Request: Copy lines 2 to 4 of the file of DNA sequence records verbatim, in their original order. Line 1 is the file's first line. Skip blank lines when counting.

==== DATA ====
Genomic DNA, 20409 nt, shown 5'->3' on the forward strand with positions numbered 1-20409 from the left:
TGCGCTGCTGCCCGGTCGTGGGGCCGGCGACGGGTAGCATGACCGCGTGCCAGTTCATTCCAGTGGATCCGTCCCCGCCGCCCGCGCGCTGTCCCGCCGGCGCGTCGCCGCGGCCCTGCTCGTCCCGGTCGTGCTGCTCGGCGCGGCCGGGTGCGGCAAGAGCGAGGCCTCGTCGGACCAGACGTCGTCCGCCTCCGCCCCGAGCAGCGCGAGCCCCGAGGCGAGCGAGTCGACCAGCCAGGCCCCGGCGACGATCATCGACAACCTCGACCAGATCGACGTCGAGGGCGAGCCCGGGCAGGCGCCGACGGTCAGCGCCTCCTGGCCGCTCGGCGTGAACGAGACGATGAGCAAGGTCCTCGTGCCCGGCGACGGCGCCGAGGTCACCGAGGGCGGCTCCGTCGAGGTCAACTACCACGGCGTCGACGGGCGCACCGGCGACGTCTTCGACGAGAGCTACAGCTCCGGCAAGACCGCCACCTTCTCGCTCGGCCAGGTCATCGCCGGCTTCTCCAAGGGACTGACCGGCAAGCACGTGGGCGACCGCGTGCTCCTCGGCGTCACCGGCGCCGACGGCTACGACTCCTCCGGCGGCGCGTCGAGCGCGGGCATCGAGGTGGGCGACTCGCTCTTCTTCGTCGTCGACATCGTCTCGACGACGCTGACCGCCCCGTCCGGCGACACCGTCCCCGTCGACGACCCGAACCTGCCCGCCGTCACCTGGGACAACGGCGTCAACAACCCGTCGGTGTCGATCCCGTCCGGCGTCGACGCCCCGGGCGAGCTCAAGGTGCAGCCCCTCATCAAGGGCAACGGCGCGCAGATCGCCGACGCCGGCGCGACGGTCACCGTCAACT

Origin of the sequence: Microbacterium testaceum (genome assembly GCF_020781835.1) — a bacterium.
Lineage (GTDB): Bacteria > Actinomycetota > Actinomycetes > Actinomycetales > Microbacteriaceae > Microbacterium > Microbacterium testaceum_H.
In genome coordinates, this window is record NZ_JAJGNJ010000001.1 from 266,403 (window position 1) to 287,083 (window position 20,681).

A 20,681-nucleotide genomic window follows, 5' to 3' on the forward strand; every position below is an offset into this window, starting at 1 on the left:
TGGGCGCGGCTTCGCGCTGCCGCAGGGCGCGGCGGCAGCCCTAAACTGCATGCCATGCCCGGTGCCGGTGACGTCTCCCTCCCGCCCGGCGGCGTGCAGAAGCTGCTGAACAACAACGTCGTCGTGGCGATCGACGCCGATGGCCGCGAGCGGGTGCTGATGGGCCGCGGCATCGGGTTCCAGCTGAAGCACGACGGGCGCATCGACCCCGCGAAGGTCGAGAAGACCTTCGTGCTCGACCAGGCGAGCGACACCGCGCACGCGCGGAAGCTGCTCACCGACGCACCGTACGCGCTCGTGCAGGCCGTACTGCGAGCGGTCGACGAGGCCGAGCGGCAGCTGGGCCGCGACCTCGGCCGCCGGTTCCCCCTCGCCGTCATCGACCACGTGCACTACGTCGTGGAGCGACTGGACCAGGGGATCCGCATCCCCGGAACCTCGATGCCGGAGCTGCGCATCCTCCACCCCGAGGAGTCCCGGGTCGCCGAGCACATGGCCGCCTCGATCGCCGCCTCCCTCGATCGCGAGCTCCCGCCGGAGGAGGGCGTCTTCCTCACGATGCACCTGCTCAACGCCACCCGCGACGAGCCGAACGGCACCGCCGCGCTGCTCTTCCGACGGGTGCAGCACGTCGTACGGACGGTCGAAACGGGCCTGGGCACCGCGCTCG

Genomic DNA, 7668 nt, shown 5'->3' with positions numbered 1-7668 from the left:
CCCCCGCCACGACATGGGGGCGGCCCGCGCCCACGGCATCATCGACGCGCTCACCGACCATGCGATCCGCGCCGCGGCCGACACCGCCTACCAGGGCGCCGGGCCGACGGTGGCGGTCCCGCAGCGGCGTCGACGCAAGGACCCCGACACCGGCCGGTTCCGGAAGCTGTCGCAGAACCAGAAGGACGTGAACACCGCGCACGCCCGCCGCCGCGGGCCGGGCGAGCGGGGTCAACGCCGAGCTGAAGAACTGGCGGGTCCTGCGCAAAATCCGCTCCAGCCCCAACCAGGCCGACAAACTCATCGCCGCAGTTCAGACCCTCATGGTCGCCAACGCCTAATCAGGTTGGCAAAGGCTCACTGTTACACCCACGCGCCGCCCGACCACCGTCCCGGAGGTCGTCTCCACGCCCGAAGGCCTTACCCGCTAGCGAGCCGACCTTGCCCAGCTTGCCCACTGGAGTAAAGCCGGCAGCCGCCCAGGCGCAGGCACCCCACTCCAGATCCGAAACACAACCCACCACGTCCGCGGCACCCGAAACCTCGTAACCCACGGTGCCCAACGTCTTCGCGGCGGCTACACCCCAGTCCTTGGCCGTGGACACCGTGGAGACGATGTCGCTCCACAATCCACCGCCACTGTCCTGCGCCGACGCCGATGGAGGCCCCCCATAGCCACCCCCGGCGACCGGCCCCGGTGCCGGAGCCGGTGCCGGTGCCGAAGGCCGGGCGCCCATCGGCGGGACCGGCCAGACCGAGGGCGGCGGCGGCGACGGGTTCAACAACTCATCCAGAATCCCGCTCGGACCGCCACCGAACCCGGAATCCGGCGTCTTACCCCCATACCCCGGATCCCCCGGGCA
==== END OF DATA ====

TGCGCTGCTGCCCGGTCGTGGGGCCGGCGACGGGTAGCATGACCGCGTGCCAGTTCATTCCAGTGGATCCGTCCCCGCCGCCCGCGCGCTGTCCCGCCGGCGCGTCGCCGCGGCCCTGCTCGTCCCGGTCGTGCTGCTCGGCGCGGCCGGGTGCGGCAAGAGCGAGGCCTCGTCGGACCAGACGTCGTCCGCCTCCGCCCCGAGCAGCGCGAGCCCCGAGGCGAGCGAGTCGACCAGCCAGGCCCCGGCGACGATCATCGACAACCTCGACCAGATCGACGTCGAGGGCGAGCCCGGGCAGGCGCCGACGGTCAGCGCCTCCTGGCCGCTCGGCGTGAACGAGACGATGAGCAAGGTCCTCGTGCCCGGCGACGGCGCCGAGGTCACCGAGGGCGGCTCCGTCGAGGTCAACTACCACGGCGTCGACGGGCGCACCGGCGACGTCTTCGACGAGAGCTACAGCTCCGGCAAGACCGCCACCTTCTCGCTCGGCCAGGTCATCGCCGGCTTCTCCAAGGGACTGACCGGCAAGCACGTGGGCGACCGCGTGCTCCTCGGCGTCACCGGCGCCGACGGCTACGACTCCTCCGGCGGCGCGTCGAGCGCGGGCATCGAGGTGGGCGACTCGCTCTTCTTCGTCGTCGACATCGTCTCGACGACGCTGACCGCCCCGTCCGGCGACACCGTCCCCGTCGACGACCCGAACCTGCCCGCCGTCACCTGGGACAACGGCGTCAACAACCCGTCGGTGTCGATCCCGTCCGGCGTCGACGCCCCGGGCGAGCTCAAGGTGCAGCCCCTCATCAAGGGCAACGGCGCGCAGATCGCCGACGCCGGCGCGACGGTCACCGTCAACT

Origin of the sequence: Microbacterium testaceum (genome assembly GCF_020781835.1) — a bacterium.
Lineage (GTDB): Bacteria > Actinomycetota > Actinomycetes > Actinomycetales > Microbacteriaceae > Microbacterium > Microbacterium testaceum_H.